- that would be a bit ....dictatorish wouldnt it ........ I have a son who tics, especially out in public as he's uncomfortable in crowded places.
We actually think its quite funny and joke about it a lot rather than stress about it.
TS is a bizarre condition and varies greatly in severity-but it is just a fascinating and sometimes comical (and embarrasssing) condition,there just isnt anything like it! I guess it could be embarrassing but to those who know the afflicted person, it shouldnt be a problem. I'd find it really embarrassing if we were walking around sainsburys, lol - so I dont know if I'd be able to cope with someone with tourettes, I suppose it depends on how bad it was. Msg 2; you changed your answer (dramatically,i might add) how did you do that? -I`m still quite new here and dont know where anything is thanks Ok,now i have an edit button,dont know where that came from as it isnt on all posts,only some,and why do i have a delete button under everyones posts?
I can imagine it getting them into some awful problems but tolerance and understanding in most cases should prevail... surely we cant go around deleting posts willy-nilly can we?
Talk to a doctor or therapist who knows TS well about how to do this (basically, it involves finding an alternative behavior that satisfies the same urge).
For example: say you have a nose-picking tic — there might be something else you could do with your finger when that urge comes on.
Although you probably shouldn’t introduce yourself with, “Hi, my name’s Joel, and I have Tourette Syndrome,” it’s a good idea to clear the air early on.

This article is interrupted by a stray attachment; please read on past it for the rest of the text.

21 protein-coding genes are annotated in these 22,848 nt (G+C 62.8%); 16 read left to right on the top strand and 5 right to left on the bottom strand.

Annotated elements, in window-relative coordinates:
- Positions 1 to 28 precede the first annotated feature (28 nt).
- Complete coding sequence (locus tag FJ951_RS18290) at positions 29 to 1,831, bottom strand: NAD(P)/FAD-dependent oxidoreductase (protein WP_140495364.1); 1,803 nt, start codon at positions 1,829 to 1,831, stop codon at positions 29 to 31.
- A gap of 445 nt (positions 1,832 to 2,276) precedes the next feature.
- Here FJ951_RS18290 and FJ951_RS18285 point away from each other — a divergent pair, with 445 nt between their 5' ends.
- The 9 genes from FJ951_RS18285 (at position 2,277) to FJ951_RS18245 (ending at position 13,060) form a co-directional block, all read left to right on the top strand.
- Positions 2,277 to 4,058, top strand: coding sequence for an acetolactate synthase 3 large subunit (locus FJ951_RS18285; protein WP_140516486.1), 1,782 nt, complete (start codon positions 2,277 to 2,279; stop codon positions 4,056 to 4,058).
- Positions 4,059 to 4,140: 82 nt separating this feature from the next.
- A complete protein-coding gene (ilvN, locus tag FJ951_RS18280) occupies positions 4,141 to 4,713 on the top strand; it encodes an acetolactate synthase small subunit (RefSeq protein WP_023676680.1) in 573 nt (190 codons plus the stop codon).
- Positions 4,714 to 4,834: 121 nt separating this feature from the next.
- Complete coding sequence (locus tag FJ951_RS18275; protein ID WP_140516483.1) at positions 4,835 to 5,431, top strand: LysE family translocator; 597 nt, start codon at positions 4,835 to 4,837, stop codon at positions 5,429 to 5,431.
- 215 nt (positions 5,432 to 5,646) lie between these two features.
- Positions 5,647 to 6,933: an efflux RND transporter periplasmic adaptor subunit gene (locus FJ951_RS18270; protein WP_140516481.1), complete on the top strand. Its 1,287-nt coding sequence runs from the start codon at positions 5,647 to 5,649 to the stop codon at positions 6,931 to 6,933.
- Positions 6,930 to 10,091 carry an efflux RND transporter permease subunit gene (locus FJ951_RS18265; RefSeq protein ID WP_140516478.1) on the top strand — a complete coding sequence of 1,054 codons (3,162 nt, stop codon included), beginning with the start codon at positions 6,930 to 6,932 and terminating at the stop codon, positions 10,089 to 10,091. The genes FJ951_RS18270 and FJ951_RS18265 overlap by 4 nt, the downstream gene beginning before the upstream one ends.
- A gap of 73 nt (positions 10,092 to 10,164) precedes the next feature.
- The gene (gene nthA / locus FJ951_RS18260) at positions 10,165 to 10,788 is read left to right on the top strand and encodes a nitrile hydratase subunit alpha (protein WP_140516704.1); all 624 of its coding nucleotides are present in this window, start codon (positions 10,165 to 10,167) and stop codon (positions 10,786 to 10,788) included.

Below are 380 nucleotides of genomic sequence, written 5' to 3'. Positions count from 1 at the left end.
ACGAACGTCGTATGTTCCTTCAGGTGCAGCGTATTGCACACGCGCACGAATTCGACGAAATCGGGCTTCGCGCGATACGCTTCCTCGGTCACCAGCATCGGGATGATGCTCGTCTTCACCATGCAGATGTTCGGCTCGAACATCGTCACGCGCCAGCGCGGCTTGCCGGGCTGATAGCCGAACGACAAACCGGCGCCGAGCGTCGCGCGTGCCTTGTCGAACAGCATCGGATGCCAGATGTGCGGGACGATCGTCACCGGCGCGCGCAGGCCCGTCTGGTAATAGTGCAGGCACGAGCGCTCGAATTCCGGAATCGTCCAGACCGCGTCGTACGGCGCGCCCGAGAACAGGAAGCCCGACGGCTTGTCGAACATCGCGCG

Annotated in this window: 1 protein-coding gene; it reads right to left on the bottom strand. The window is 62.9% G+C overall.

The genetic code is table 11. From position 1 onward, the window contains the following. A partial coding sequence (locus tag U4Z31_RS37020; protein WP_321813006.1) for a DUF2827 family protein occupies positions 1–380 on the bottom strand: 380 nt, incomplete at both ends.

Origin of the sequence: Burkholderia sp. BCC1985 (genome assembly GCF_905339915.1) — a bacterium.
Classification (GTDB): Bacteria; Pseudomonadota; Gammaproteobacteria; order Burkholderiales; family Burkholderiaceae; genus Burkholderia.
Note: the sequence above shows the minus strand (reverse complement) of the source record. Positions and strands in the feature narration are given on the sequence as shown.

If someone else doesn't like it, that's their problem as far as I'm concerned.
I think its down to knowing the person and actually caring about them not seeing them as someone with Tourettes, if your attracted enough it wouldnt matter surely.
Tourette’s is often accompanied by other neurobehavioral problems like find it difficult to go on dates and make friends — often the result of emotional scars from childhood bullying, concern about being in unfamiliar public spaces, or fears they’ll blurt out inappropriate words orsyndrome. I later learned that she just didn’t want to upset me, so she didn’t know how to react. She had generalized anxiety disorder, so standing out in a crowd freaked her. I hate it so much, and I’ve said it to people skinnier than me. When I go on a date I instantly know if my tics will irritate someone.
I also have to count all the numbers around a particular figure I’m thinking of. His “thing” was unplugging everything before he left the house or went to bed. One day everybody was goofing off, so I asked if I could work outside. The doctor had a thick accent that I couldn’t understand, and I was really irritated because I didn’t know what was going on. You have to be careful what sort of medication you give kids, and the drugs he gave me were about 30 years old. I tried so hard, but the closest I got were guys from that emo goth Fall Out Boy era.